The frightening truth: The power of ‘Network’

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When I picked up “Network” at the library recently, my only memory consisted of Peter Finch exhorting his audience to go to their windows and shout, “I’m mad as hell, and I’m not gonna take this anymore!”

I did not realize how prescient the 33-year-old film was.

Finch, as Howard Beale, could easily fit into any cable news network lineup today. His rants sound right at home alongside such anger-mongers as Michael Savage, Glenn Beck, and Mark Levin. And the media conglomeration feared by writer Paddy Chayefsky has, in large part, come to pass.

Which is why the scolding that Arthur Jensen delivers to Beale near the end of the film is not nearly so outrageous today:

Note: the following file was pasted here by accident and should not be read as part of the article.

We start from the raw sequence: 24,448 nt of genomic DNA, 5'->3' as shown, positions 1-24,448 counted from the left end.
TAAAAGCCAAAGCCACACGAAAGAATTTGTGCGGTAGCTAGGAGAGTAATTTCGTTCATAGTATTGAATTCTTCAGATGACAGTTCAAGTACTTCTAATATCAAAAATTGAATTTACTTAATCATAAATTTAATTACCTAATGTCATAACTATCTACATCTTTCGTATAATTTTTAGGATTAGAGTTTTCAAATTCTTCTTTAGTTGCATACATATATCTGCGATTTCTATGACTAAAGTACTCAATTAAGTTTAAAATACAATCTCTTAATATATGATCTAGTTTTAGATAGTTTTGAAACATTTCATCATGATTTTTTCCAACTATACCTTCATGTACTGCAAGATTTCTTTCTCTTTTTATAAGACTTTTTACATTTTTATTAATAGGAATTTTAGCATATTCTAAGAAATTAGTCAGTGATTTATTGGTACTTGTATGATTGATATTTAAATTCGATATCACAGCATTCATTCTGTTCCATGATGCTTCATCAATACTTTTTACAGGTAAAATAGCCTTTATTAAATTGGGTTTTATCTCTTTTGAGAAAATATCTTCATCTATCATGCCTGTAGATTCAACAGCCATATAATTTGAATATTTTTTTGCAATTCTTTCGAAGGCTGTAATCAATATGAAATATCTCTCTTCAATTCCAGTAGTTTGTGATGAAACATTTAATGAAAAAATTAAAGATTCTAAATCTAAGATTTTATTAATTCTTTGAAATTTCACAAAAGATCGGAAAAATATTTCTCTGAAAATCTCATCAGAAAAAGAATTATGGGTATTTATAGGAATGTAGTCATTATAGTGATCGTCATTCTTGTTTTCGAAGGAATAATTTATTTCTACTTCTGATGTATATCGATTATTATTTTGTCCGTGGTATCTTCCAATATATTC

There is no America. There is no democracy. There is only IBM and ITT and AT&T and Dupont, Dow, Union Carbide and Exxon. Those are the nations of the world today. What do you think the Russians talk about in their councils of state — Karl Marx? They pull out their linear programming charts, statistical decision theories and minimax solutions and compute the price-cost probabilities of their transactions and investments just like we do. We no longer live in a world of nations and ideologies, Mr. Beale. The world is a college of corporations, inexorably determined by the immutable bylaws of business.

The world is a business, Mr. Beale! It has been since man crawled out of the slime, and our children, Mr. Beale, will live to see that perfect world in which there is no war and famine, oppression and brutality — one vast and ecumenical holding company, for whom all men will work to serve a common profit, in which all men will hold a share of stock, all necessities provided, all anxieties tranquilized, all boredom amused.


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